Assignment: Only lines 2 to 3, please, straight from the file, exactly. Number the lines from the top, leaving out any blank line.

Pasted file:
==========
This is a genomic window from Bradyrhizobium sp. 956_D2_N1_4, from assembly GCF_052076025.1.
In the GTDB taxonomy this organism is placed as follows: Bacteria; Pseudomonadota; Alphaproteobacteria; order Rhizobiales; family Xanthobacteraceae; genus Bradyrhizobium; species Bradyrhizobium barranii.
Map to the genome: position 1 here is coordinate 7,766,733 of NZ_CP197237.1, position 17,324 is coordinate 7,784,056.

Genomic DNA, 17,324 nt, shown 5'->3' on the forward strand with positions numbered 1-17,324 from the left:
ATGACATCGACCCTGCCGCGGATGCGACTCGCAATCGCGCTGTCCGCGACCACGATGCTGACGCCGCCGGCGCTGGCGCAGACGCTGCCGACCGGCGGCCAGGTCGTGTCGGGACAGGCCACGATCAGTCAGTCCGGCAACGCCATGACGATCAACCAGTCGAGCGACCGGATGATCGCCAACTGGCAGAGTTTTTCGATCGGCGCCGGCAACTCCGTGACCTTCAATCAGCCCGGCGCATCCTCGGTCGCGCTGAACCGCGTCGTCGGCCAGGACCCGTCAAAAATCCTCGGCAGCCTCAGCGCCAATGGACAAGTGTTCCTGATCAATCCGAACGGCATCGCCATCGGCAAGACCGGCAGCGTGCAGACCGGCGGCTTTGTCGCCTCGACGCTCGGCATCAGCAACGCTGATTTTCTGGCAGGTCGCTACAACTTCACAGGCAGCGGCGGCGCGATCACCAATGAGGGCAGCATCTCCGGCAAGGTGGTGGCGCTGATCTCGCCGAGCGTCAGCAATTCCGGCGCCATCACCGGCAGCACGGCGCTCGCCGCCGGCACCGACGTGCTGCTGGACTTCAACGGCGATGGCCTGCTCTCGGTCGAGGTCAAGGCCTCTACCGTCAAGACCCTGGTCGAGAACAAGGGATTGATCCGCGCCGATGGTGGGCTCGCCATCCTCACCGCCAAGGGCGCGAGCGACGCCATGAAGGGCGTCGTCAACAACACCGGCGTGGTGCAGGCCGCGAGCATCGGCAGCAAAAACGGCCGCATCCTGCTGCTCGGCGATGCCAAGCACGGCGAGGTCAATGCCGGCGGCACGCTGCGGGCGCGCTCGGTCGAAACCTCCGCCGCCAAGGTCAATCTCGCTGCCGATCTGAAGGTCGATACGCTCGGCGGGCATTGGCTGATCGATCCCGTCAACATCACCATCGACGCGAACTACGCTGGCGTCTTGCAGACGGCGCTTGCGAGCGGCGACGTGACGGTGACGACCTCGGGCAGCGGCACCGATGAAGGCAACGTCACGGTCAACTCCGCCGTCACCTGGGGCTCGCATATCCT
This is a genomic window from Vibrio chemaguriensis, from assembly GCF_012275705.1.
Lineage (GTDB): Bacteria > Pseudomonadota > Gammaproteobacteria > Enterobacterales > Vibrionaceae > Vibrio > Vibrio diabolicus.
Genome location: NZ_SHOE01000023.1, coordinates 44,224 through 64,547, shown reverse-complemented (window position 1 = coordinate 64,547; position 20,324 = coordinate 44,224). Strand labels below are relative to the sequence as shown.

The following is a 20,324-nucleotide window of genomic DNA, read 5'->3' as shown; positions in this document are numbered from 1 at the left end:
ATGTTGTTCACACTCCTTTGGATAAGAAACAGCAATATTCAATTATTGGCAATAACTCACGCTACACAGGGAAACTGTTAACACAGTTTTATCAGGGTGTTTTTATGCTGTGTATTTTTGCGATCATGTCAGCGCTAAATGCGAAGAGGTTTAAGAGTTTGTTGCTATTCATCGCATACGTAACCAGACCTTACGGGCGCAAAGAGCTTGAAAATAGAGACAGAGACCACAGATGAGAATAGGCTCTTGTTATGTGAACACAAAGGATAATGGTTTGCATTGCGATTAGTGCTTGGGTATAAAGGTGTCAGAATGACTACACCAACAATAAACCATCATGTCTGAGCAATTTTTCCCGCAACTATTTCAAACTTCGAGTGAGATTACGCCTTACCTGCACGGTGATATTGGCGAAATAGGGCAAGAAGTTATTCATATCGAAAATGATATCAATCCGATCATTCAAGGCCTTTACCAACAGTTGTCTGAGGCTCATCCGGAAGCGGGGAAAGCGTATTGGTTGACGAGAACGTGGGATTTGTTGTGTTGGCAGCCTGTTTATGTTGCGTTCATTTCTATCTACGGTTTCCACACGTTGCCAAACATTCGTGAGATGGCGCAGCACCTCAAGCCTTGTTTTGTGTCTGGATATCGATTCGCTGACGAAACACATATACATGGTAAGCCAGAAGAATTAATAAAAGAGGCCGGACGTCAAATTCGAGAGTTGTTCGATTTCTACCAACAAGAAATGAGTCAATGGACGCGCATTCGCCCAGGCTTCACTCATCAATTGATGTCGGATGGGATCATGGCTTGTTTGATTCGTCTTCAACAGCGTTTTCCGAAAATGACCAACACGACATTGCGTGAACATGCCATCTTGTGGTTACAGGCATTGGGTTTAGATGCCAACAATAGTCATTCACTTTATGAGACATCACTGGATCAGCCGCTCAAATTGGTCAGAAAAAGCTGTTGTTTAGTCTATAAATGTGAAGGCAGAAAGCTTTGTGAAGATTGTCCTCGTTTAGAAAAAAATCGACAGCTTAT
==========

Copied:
In the GTDB taxonomy this organism is placed as follows: Bacteria; Pseudomonadota; Alphaproteobacteria; order Rhizobiales; family Xanthobacteraceae; genus Bradyrhizobium; species Bradyrhizobium barranii.
Map to the genome: position 1 here is coordinate 7,766,733 of NZ_CP197237.1, position 17,324 is coordinate 7,784,056.